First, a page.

• Half the battle is preparing meals. To help you win, make sure you choose meals with easy prep – even frozen dinners or ready-to-eat cooked foods work for this.
  • Set up a routine for grocery shopping to keep your kitchen stocked with the foods you need. If going through cancer treatment, don’t be afraid to ask for help. Ask your family or friends to help you shop on the days you need rest.
  • Talk to your doctor or healthcare provider. Discuss your goals, or what to expect if going through cancer treatment. They may have recommendations or advice to help you meet your goals and keep you healthy.

Starting Cancer Treatment?

Oftentimes, your doctor or nurse can refer you to a dietitian who will help you choose the best food and drinks specific to your needs during and after treatment.

Eating problems can sometimes be a result of cancer treatment. Because everyone is different, there is no way to know if you will have eating problems from treatment and, if so, how severe the effects are. Eating problems can be mild, but sometimes it’s a little more complicated. It will depend partially on the cancer diagnosis, what part of the body the cancer is at, and the treatment type.

Don’t be alarmed if you do start to develop eating problems. Talk to your doctor, there are many helpful medicines and other ways to manage dietary issues they can walk you through.

Expert Cancer Care

No two situations are the same. That’s why our caring team of experts are here to provide you with a custom-tailored treatment plan that is unique to your diagnosis, tumor size, location and involvement. Click on the button below to learn more.

3 Common Types of Skin Cancer

Each year, there are 3.5 million cases of skin cancer diagnosed in the United States. As the most common cancer type, it is important to perform regular self-checks to catch any suspicious spots early. If caught soon enough, the treatment success increases significantly.

There are many types of skin cancer which can be more common in different areas of the body and may show up in a variety of forms. The three most common types of skin cancer are basal cell carcinoma, Merkel cell carcinoma, and squamous cell carcinoma.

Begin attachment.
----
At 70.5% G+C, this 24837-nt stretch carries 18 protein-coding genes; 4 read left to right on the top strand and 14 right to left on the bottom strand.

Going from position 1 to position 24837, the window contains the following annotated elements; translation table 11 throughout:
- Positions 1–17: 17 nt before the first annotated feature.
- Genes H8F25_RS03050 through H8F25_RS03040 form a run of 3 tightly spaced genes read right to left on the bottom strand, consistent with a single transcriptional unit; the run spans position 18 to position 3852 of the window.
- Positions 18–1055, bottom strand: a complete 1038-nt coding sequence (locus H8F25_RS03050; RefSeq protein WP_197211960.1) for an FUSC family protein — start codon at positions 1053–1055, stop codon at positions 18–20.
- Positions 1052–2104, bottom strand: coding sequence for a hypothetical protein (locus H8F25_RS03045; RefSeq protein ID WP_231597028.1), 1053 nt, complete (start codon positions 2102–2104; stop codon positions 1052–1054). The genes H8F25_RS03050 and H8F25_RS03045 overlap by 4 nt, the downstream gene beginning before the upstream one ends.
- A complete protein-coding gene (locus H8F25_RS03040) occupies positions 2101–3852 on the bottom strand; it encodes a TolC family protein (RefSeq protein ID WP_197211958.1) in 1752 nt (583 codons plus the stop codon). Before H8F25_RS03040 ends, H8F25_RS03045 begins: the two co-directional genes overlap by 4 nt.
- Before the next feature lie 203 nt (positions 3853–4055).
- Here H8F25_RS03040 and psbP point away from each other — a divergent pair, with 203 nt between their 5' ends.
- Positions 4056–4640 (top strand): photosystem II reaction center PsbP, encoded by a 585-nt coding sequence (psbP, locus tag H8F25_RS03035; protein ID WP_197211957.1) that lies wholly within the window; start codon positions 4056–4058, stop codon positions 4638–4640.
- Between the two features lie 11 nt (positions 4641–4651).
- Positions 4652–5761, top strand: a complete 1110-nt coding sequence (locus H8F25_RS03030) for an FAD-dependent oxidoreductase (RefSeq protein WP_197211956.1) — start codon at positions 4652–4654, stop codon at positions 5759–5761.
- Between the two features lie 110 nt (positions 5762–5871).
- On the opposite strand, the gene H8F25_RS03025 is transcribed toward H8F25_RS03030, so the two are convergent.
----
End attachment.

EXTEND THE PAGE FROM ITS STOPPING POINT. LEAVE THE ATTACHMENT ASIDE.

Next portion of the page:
Basal Cell Carcinoma

Basal cell carcinoma is typically found on the head or neck and may first appear as a pale patch of skin or a waxy translucent bump. A telling sign is a blood vessel or indentation in the center of the bump. If the cancer spots develop on the chest, it appears similar to a brown colored scar or flesh-colored lesion. Watch for bleeding or oozing, this is a sign it is more developed.

Squamous Cell Carcinoma

Squamous cell carcinoma can also take the form of a lump on the skin. These are firm lumps and are rough on the surface, unlike basal cells which have a smooth and pearly appearance. This cancer type usually develops on the head, neck, hands or arms, but also may develop in other areas such as genital region or in scars or skin sores.

Merkel Cell Carcinoma

Merkel cell carcinoma appear as raised, flesh-colored moles that grow quickly. These are small tumors and typically appear on areas of the skin that are most exposed to the sun such as the face, neck or scalp.

What are the Signs of Skin Cancer?

Typically, skin cancer develop on exposed areas of the skin, making early detection more possible. It’s important to regularly examine your skin to catch any unusual changes to an existing mole or a suspicious growth.